The Good, The Bad and the Ridiculous by Khushwant Singh is an anthology of profiles of men and women, some famous others notorious, which the old man has had the honor of meeting or knowing in his lifetime. It contains over 30 profiles of politicians, Ex- Presidents, Prime Ministers, poets, Generals, social workers, dacoits, Viceroys and men like LK Advani and Jarnail Singh Bhinadranwale. In this book Khsuhwant has profiled, Mahatma Gandhi, Quaid e Azam Muhammad Ali Jinnah, Manzur Qadir, Pholan Devi, Tikka Khan, Ziaur Rehman, Sanjay Gandhi, Indra Gandhi, Louis Mountbatten, Mother Teresa, Jawaharlal Nehru, Faiz Ahmad Faiz and George Fernandes to name a few.
The man gets to the point right away, no mincing of words, just straight praises or criticism depending on what the person in question was. I really liked the way he downsizes the likes of LK Advani and Jarnail Singh Bhinadranwale, who mostly have been eulogized, depending on which side of the divide one is located on. But its rare to find a man from India having the guts to criticize such figures. Oh and wait till you read about his views on Madhav Sadashiv Golwalkar, the one time head of RSS. He writes, “Guru Golwalkar had long been on the top of my hate list because I could not forget the RSS’s role in communal riots and the assassination of Mahatma Gandhi.”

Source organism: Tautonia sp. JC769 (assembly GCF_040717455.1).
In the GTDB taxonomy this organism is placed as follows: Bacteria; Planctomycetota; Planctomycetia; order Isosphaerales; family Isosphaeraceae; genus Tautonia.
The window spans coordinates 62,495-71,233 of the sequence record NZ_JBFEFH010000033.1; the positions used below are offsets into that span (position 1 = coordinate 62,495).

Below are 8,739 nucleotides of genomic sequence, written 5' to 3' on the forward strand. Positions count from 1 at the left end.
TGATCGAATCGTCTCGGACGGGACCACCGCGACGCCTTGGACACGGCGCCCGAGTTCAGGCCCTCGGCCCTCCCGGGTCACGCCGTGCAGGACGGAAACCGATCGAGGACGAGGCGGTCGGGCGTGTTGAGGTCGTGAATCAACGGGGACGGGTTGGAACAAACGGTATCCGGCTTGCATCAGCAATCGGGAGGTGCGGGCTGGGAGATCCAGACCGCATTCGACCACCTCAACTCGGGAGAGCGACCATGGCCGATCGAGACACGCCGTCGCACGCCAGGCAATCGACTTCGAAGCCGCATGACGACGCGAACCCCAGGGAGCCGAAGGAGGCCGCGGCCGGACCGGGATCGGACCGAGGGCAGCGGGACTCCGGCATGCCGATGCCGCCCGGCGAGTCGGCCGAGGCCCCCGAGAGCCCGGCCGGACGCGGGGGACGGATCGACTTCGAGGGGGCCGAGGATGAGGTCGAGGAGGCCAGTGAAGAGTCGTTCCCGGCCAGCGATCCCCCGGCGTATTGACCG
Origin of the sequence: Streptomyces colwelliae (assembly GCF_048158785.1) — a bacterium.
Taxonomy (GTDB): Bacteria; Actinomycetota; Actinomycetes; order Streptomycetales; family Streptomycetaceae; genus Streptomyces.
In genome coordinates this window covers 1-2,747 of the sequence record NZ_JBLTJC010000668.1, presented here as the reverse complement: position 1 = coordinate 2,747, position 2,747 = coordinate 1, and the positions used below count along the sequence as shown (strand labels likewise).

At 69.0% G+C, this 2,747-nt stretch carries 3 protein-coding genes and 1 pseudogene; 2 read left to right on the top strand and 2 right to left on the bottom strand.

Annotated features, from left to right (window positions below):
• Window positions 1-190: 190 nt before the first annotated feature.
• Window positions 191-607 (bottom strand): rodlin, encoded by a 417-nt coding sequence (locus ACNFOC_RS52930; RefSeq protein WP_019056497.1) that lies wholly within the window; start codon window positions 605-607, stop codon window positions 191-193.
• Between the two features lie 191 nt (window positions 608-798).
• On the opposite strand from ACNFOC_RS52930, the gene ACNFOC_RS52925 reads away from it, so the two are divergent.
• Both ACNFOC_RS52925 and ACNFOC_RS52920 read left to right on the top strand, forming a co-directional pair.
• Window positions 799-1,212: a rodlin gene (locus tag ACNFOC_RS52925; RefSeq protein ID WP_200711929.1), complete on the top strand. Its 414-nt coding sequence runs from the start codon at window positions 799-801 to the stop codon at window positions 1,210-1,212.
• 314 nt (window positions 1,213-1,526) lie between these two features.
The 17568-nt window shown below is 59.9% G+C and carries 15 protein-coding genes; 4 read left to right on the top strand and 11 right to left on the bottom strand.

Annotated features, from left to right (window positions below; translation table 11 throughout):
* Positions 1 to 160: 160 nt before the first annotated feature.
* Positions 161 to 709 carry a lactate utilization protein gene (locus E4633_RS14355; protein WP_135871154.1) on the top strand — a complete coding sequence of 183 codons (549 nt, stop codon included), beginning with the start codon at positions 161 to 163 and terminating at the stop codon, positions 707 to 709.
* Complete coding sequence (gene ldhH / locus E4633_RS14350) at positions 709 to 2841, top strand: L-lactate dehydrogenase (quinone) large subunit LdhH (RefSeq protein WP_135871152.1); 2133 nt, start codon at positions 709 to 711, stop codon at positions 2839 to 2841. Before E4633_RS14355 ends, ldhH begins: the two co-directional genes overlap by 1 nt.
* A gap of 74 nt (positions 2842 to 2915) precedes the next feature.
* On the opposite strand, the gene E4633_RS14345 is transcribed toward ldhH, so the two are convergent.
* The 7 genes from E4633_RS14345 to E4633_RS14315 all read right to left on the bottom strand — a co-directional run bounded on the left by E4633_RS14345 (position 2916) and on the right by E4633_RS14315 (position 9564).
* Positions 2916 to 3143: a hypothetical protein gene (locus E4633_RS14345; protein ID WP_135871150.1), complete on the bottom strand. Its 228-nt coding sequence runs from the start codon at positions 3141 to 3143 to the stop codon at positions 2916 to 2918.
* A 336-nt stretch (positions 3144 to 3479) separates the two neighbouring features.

You don’t have to be a member of Mensa to find out who The Good, The Bad or The Ridiculous is out of these 35 profiles. The beauty of Khushwant’s writing style id that he gets straight to the point, whether the man/woman in cross hairs is dead or alive. And with good reason, why picture someone as a hero when he in fact was not one.
Frankly some of the personalities were quite alien to me as they are purely Indian and we seldom get to hear about them over here in Pakistan. But then its always good to hear candid and blunt remarks about anyone, even someone like Quaid e Azam Muhammad Ali Jinnah who as the writing appears has been graded as “The Good” by Khushwant.
Most impressive is his narration of Mother Teresa. I have read about her but never got to read a first hand account of her. In fact all are first hand accounts, so it’s not like a theoretical research by the author. It’s a small book a little over 200 pages which one can enjoy reading over the weekend.